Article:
The seizures detection is also discussed in addition to predicting seizures in epilepsy. The purpose of detection is to distinguish ictal period but detection the preictal period to create warnings for medical procedures that are determined hours or minutes before ictal is the aim of prediction and do not necessarily mean the exact time of ictal [4].
Prediction algorithms can be classified into two broad categories: shortterm and longterm [3]. Therapeutic operations include reducing the frequency of seizures or preventing the occurrence of seizures with drugs or nerve stimulation, or preventing traumatic events to the patient [4]. For this reason, shortterm prediction can also help us in this direction. The IT period must also be identified from interictal as there is no specific time for IT.
Numerous studies have been performed to detect and predict seizures. Luders considers the detection algorithms in three categories of 1) Preclassification, 2) State and 3) Trending [4]. Preclassification algorithms employ EEG data in training phase. This scheme classified into two categories: seizure and nonseizure [4].
State algorithms measure the absolute state of the current epoch and compare it with the nonseizure state previously defined or obtained from previous data [4].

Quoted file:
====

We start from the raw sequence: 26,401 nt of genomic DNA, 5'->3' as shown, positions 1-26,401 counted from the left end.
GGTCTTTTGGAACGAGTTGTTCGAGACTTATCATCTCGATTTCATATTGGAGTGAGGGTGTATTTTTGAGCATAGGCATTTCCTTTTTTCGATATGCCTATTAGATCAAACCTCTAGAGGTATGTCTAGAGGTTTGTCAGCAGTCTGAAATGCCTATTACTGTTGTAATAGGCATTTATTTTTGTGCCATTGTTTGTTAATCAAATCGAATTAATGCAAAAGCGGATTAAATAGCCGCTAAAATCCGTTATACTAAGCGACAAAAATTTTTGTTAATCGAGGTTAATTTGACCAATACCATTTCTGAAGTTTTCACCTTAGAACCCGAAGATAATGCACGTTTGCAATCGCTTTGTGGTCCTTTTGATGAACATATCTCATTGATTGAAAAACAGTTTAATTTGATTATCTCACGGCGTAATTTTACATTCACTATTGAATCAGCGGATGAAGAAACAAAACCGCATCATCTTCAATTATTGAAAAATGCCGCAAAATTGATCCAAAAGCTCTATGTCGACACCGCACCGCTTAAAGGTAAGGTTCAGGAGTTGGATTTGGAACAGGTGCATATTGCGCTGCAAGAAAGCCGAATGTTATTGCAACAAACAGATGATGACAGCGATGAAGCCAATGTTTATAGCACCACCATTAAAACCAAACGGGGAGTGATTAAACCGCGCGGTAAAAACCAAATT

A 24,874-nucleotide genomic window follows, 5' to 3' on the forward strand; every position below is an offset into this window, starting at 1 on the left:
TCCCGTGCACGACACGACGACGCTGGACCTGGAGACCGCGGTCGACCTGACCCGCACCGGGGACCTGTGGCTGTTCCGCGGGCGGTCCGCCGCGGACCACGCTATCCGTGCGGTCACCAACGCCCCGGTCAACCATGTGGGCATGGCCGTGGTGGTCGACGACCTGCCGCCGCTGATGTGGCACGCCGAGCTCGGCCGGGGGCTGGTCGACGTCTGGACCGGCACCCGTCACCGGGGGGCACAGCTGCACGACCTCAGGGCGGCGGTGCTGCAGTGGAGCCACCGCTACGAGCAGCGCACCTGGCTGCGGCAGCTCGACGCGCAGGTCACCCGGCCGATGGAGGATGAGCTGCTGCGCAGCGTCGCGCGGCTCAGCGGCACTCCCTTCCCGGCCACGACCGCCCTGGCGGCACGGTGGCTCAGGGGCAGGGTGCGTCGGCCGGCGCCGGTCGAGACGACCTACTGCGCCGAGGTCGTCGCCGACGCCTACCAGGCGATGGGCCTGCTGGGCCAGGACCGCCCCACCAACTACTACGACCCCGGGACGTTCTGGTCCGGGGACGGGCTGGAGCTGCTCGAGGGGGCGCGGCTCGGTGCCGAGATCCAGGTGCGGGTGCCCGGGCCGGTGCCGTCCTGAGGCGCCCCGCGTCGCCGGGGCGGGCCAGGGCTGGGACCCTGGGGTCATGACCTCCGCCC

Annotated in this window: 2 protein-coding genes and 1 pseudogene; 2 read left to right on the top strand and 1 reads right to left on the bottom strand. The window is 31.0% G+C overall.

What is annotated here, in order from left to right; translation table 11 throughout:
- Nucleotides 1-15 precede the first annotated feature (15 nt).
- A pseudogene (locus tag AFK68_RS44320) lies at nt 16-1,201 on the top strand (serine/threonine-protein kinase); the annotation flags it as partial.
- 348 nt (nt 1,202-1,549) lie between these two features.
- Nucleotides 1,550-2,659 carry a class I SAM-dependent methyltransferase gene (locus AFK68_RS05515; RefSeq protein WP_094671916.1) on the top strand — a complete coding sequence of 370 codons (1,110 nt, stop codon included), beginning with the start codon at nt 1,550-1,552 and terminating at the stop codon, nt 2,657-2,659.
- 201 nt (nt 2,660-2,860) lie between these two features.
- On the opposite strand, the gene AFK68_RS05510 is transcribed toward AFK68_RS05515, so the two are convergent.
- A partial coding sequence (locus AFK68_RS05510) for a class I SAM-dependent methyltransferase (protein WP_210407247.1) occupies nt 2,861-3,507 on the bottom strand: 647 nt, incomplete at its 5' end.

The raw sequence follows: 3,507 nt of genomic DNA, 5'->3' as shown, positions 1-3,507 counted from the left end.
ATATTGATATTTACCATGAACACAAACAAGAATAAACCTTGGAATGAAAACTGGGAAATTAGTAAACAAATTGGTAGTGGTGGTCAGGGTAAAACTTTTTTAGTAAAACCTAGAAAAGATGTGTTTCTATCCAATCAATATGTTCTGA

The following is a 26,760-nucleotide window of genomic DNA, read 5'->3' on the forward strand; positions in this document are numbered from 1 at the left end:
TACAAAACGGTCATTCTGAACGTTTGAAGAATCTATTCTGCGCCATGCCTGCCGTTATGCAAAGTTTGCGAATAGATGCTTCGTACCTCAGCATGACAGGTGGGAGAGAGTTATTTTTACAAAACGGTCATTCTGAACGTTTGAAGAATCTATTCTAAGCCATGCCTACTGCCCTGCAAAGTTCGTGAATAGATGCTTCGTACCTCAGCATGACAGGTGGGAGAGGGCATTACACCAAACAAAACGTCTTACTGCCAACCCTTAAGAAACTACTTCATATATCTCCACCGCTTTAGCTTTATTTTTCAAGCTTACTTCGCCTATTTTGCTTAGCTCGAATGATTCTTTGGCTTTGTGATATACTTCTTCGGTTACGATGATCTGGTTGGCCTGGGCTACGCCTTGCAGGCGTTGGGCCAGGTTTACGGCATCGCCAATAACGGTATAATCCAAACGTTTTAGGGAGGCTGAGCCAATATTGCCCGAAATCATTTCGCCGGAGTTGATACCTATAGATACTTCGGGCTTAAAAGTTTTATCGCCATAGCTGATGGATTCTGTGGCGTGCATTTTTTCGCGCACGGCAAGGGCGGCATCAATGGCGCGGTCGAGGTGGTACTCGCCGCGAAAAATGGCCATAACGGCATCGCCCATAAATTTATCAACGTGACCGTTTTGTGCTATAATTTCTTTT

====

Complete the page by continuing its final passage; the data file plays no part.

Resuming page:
Some algorithms use modeling methods to extract features. Toward this, AR approach [5, 6], AR Moving Average [7], dynamic model with hidden variables [8] and the sparse Laguerre Volterra AR [9] have investigated in literature. Other methods used in the literature include the Lag Synchronization Index to compare phase synchronization between chaotic oscillators [10], the largest Lyapunov exponent [11], Empirical Mode Decomposition and wavelet transform [2], decorrelation time, power spectrum, Spectral Edge Frequency, criteria based on entropy and probability [12].
The database used in most studies has already been preprocessed by removing artifacts by visual inspection. While EEG is contaminated by natural environment artifacts, the prediction algorithm should be able to have good performance in the presence of artifacts. In [13, 14], the Cepstrum method is proposed to diagnose seizures, to be used on EEG and Intracranial EEG (IEEG) multichannel separately in short term, whose artifacts have been removed and which includes different patient states. According to the hypothesis [15], the nonlinear problem of EEG caused by signal convolution is solved by Melfrequency Cepstrum for improving the detection efficiency. Method of [14] was improved in 2014 by calculating the signals Teager energy Cepstrum and then following the same procedure as before[13].